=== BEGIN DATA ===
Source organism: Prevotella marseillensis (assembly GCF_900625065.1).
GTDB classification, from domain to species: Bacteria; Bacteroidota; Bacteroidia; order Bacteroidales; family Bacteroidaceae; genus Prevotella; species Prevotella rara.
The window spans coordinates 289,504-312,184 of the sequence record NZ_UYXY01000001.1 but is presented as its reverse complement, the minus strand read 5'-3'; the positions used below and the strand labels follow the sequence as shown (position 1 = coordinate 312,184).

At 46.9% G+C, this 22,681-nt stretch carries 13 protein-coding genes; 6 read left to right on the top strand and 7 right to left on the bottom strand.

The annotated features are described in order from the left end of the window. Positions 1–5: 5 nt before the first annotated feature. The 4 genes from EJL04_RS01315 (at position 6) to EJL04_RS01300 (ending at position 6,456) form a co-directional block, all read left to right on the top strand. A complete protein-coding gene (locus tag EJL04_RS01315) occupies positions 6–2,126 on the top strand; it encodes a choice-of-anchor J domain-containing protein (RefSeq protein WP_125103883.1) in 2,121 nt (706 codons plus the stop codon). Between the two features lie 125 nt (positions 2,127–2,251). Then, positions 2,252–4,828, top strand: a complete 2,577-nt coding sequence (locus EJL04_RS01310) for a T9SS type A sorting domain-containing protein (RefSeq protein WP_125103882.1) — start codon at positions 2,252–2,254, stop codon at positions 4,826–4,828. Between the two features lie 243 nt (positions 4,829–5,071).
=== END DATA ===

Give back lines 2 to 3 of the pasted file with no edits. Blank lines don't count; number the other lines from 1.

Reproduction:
GTDB classification, from domain to species: Bacteria; Bacteroidota; Bacteroidia; order Bacteroidales; family Bacteroidaceae; genus Prevotella; species Prevotella rara.
The window spans coordinates 289,504-312,184 of the sequence record NZ_UYXY01000001.1 but is presented as its reverse complement, the minus strand read 5'-3'; the positions used below and the strand labels follow the sequence as shown (position 1 = coordinate 312,184).